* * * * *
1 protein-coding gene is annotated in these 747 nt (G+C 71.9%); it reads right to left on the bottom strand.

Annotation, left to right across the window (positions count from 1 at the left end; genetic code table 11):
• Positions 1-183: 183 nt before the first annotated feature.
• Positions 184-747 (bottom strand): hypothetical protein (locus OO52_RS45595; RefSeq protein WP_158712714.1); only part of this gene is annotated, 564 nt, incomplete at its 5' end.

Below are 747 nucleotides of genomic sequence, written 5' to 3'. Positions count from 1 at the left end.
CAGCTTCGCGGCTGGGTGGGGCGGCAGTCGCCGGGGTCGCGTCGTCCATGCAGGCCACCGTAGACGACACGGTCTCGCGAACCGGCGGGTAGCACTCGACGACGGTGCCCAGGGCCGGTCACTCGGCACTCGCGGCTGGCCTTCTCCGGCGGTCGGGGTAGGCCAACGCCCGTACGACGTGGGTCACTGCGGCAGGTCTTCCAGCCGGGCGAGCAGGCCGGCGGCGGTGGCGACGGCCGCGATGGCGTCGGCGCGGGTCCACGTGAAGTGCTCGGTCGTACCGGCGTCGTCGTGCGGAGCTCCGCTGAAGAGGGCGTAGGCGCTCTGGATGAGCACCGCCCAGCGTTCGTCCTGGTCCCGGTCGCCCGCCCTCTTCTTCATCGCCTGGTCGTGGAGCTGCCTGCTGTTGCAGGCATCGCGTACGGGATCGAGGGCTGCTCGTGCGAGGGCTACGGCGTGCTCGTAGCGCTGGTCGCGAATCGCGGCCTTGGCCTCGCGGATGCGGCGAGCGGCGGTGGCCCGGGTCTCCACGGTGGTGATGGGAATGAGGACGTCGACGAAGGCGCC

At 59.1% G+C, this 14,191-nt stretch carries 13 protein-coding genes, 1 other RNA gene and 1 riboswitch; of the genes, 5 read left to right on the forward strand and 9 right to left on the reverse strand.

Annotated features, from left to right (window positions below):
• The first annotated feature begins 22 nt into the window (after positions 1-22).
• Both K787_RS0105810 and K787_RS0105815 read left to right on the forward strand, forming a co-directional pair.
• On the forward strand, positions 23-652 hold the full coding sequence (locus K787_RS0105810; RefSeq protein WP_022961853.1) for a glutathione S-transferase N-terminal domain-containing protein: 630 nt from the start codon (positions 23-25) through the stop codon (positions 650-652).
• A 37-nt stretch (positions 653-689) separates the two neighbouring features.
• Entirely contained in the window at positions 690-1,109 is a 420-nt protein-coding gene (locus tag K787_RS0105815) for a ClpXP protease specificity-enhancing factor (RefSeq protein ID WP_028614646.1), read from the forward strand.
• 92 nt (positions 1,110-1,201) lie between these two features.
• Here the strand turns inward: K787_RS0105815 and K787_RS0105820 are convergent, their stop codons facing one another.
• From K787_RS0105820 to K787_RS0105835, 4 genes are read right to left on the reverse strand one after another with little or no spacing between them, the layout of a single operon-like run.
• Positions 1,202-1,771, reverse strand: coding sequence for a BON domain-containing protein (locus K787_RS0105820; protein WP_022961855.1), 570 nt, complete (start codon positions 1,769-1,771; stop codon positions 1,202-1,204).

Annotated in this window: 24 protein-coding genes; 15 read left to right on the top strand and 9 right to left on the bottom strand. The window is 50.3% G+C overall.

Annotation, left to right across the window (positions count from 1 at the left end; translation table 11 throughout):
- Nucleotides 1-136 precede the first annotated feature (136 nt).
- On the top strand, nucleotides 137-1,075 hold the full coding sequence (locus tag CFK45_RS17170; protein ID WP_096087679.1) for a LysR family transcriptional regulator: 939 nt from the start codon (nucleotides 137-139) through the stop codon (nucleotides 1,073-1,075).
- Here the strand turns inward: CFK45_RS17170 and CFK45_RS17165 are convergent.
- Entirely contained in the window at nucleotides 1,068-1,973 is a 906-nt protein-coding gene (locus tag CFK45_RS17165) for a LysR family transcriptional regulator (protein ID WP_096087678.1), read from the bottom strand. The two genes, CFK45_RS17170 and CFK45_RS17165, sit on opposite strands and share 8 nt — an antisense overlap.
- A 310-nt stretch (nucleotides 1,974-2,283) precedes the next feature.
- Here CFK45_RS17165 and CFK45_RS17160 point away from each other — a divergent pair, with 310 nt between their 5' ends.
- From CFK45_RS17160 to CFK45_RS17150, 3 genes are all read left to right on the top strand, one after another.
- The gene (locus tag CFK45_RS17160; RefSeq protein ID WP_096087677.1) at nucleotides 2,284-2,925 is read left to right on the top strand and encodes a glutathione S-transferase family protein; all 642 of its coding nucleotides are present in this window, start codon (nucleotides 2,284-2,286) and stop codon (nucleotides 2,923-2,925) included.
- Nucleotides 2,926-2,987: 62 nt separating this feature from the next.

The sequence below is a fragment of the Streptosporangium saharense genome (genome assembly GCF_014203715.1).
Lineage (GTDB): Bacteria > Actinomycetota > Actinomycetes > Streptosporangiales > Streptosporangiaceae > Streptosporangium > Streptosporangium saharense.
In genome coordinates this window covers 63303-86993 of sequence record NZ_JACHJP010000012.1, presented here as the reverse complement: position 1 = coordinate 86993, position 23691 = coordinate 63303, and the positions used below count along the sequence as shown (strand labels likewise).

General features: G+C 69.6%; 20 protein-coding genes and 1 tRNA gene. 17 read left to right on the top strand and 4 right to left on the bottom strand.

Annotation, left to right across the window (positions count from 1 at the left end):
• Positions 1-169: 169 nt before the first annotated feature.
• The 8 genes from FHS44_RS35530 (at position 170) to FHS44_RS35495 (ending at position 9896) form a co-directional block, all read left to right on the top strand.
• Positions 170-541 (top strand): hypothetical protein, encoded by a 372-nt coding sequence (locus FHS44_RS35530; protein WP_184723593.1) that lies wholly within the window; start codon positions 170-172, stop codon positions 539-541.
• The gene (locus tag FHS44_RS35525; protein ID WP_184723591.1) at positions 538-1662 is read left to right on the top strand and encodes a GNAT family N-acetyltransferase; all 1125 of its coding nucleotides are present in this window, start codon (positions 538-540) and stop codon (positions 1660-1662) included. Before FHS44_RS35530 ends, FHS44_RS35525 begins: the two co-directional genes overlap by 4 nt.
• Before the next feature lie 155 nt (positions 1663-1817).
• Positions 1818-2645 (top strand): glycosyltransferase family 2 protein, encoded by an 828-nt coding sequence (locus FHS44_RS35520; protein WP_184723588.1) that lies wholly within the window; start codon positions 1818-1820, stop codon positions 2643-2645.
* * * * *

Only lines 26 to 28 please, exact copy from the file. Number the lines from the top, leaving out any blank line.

- From CFK45_RS17160 to CFK45_RS17150, 3 genes are all read left to right on the top strand, one after another.
- The gene (locus tag CFK45_RS17160; RefSeq protein ID WP_096087677.1) at nucleotides 2,284-2,925 is read left to right on the top strand and encodes a glutathione S-transferase family protein; all 642 of its coding nucleotides are present in this window, start codon (nucleotides 2,284-2,286) and stop codon (nucleotides 2,923-2,925) included.
- Nucleotides 2,926-2,987: 62 nt separating this feature from the next.